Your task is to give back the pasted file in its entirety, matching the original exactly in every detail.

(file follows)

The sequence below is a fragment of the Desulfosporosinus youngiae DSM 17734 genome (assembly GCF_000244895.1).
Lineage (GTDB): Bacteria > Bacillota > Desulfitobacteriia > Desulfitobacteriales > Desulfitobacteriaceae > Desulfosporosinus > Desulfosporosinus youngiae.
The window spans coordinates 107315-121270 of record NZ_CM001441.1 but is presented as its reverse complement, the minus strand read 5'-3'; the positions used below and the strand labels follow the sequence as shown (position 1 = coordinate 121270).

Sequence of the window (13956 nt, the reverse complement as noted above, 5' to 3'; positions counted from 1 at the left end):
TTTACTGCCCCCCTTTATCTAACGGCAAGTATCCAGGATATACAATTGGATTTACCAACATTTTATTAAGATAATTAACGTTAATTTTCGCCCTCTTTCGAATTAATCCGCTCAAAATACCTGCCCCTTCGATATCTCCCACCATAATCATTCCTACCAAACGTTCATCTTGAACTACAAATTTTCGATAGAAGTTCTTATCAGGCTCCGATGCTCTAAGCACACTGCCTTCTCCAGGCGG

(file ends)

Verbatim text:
The sequence below is a fragment of the Desulfosporosinus youngiae DSM 17734 genome (assembly GCF_000244895.1).
Lineage (GTDB): Bacteria > Bacillota > Desulfitobacteriia > Desulfitobacteriales > Desulfitobacteriaceae > Desulfosporosinus > Desulfosporosinus youngiae.
The window spans coordinates 107315-121270 of record NZ_CM001441.1 but is presented as its reverse complement, the minus strand read 5'-3'; the positions used below and the strand labels follow the sequence as shown (position 1 = coordinate 121270).

Sequence of the window (13956 nt, the reverse complement as noted above, 5' to 3'; positions counted from 1 at the left end):
TTTACTGCCCCCCTTTATCTAACGGCAAGTATCCAGGATATACAATTGGATTTACCAACATTTTATTAAGATAATTAACGTTAATTTTCGCCCTCTTTCGAATTAATCCGCTCAAAATACCTGCCCCTTCGATATCTCCCACCATAATCATTCCTACCAAACGTTCATCTTGAACTACAAATTTTCGATAGAAGTTCTTATCAGGCTCCGATGCTCTAAGCACACTGCCTTCTCCAGGCGG